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The British data mining firm Cambridge Analytica has suspended its CEO as investigations gear up in Great Britain and the United States. The firm allegedly obtained data from millions of Facebook users and used that data to help President Trump get elected in 2016. NPR's Peter Overby gives us a look at some of the potential legal problems here.
PETER OVERBY, BYLINE: In an undercover video by television 4 News (ph) in England, Cambridge Analytica CEO Alexander Nix took credit for almost everything in the Trump campaign except the make America great again hats. He said his firm did all the data, research, analytics and targeting, the digital campaign and the television campaign, and, quote, "our data informed all the strategy." The firm did this in part with data mined from 50 million Facebook users. So here's a question.
BRETT KAPPEL: Did Cambridge Analytica give any of that information, any of that data to the Trump campaign? Did they actually give them the data?
OVERBY: Brett Kappel is a campaign finance lawyer in D.C. The question matters because Donald J. Trump For President paid Cambridge Analytica less than $6 million for the entire campaign. Estimates for the Facebook data run into the tens of millions. If it's really that much, then the campaign got an extremely expensive and highly illegal contribution from a corporation, and a foreign corporation at that. The FEC is timid about a lot of things, but Kappel notes this.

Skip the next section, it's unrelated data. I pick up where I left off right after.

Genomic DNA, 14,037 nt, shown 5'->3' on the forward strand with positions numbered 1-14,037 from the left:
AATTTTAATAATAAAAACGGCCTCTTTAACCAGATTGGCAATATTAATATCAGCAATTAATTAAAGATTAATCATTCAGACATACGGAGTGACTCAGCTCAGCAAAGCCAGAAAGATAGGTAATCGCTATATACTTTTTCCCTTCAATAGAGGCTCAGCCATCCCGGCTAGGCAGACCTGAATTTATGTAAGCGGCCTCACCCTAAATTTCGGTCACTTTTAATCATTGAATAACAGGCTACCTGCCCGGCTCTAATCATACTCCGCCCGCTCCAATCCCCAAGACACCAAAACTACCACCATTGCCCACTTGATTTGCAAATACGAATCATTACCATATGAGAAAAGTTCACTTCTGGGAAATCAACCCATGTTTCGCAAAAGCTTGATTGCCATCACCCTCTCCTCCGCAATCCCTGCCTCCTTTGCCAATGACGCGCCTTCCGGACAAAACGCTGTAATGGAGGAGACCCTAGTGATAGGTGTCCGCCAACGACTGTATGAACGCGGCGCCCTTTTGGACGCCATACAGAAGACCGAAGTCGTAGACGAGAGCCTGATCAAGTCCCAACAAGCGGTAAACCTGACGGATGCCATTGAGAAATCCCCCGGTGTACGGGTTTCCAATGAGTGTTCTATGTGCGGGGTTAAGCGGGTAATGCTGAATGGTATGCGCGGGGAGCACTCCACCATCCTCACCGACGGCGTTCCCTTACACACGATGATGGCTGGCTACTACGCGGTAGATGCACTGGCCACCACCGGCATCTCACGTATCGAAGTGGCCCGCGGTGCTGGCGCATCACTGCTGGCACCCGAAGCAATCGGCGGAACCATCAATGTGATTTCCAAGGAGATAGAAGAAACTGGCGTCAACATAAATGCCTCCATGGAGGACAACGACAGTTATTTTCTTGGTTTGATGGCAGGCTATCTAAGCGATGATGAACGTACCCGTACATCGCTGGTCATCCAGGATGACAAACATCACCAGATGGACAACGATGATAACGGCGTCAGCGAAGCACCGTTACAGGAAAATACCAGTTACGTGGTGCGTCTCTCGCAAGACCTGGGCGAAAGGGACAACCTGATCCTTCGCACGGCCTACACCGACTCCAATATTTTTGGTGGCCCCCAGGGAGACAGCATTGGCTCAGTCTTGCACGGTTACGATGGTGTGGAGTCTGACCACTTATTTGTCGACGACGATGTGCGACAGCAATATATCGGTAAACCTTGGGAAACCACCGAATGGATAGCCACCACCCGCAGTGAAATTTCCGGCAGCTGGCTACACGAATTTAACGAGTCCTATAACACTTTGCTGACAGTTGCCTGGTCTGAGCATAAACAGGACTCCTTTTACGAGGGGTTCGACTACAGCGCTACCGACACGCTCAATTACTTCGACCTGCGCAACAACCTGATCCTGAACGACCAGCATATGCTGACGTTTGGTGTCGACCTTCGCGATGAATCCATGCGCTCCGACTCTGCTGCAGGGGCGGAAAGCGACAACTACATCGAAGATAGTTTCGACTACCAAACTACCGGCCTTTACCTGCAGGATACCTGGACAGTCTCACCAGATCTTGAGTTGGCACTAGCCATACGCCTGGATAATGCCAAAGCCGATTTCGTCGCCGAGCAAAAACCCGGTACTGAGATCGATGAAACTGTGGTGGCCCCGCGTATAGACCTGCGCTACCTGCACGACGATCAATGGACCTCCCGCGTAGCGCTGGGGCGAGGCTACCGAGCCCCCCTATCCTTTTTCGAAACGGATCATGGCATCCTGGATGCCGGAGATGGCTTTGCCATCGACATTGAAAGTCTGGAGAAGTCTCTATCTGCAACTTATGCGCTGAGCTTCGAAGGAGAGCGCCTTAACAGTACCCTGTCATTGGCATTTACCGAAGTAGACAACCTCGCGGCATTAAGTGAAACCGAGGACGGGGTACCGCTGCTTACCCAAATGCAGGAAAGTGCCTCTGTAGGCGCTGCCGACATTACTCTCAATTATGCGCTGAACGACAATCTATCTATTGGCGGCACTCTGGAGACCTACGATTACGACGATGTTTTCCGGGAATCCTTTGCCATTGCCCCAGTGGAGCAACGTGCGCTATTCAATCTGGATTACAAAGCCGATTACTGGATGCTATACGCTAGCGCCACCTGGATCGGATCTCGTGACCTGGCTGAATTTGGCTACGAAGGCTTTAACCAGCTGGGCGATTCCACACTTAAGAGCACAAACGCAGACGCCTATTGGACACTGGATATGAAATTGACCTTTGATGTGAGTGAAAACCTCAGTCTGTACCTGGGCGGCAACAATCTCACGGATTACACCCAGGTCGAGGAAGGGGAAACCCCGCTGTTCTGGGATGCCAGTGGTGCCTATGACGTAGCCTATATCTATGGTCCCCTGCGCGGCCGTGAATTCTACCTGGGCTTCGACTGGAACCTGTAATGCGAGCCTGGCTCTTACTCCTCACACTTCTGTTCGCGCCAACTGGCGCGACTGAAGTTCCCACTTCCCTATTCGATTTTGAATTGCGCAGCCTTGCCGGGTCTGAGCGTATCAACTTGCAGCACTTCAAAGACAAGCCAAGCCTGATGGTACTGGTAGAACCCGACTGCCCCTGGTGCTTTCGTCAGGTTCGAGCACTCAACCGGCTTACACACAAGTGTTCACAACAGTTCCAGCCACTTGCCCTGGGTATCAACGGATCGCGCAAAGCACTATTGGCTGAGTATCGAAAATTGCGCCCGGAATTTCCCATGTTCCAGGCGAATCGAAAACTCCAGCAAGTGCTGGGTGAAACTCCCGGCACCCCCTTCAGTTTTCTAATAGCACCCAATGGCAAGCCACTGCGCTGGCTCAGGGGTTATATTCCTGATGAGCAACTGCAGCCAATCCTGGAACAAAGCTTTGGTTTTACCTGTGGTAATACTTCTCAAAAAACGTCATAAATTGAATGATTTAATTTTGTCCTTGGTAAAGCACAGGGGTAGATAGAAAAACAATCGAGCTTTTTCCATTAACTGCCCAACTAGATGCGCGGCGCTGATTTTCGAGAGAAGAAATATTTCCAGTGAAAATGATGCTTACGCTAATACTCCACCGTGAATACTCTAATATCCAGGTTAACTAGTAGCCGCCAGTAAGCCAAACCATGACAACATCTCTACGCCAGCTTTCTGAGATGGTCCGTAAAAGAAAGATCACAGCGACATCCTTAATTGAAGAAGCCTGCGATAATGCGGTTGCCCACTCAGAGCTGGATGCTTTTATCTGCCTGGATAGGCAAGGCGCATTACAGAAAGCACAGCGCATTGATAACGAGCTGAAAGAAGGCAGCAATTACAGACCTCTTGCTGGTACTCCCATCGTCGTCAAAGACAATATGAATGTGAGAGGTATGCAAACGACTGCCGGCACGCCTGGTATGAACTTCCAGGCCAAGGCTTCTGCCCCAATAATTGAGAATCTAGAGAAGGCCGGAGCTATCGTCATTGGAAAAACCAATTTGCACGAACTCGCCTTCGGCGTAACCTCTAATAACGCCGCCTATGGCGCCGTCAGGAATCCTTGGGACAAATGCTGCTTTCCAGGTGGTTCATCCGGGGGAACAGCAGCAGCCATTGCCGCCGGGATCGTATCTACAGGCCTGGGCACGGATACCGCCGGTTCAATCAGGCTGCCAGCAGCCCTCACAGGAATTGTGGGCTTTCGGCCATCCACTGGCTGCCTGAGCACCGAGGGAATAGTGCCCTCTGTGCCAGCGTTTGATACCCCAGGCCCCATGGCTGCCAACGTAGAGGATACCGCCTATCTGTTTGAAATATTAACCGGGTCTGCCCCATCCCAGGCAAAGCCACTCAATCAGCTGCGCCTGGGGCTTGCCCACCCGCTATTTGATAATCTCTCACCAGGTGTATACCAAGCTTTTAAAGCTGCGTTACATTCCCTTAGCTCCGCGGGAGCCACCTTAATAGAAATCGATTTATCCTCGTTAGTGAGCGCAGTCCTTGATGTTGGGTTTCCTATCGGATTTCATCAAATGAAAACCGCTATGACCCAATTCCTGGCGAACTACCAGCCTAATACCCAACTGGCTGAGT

KAPPEL: The Federal Election Campaign Act's prohibition on foreign national contributions is the broadest prohibition in the entire statute.
OVERBY: Here's another issue. It's illegal for foreign nationals to hold decision-making positions in American elections. Remember the CEO's list of all the things Cambridge Analytica did? If any of it involved decision-making, such as going ahead with an ad buy, that could be a problem. It's worth noting that corporate and foreign contributions are two of the core prohibitions most likely to get the attention of Justice Department prosecutors.
Cambridge Analytica had a second client, a pro-Trump superPAC called Make America Number 1, also known as Stop Crooked Hillary PAC (ph), which indicates its mission in the general election campaign. Cambridge Analytica treated the campaign committee and the superPAC as one project. It's a violation of campaign finance law to coordinate messaging between a campaign and a superPAC, but the FEC says a company can serve both clients if it creates two teams and walls them off from each other. That's what Cambridge Analytica says it did, so this arrangement that seems obviously dicey probably isn't. Peter Overby, NPR News, Washington.
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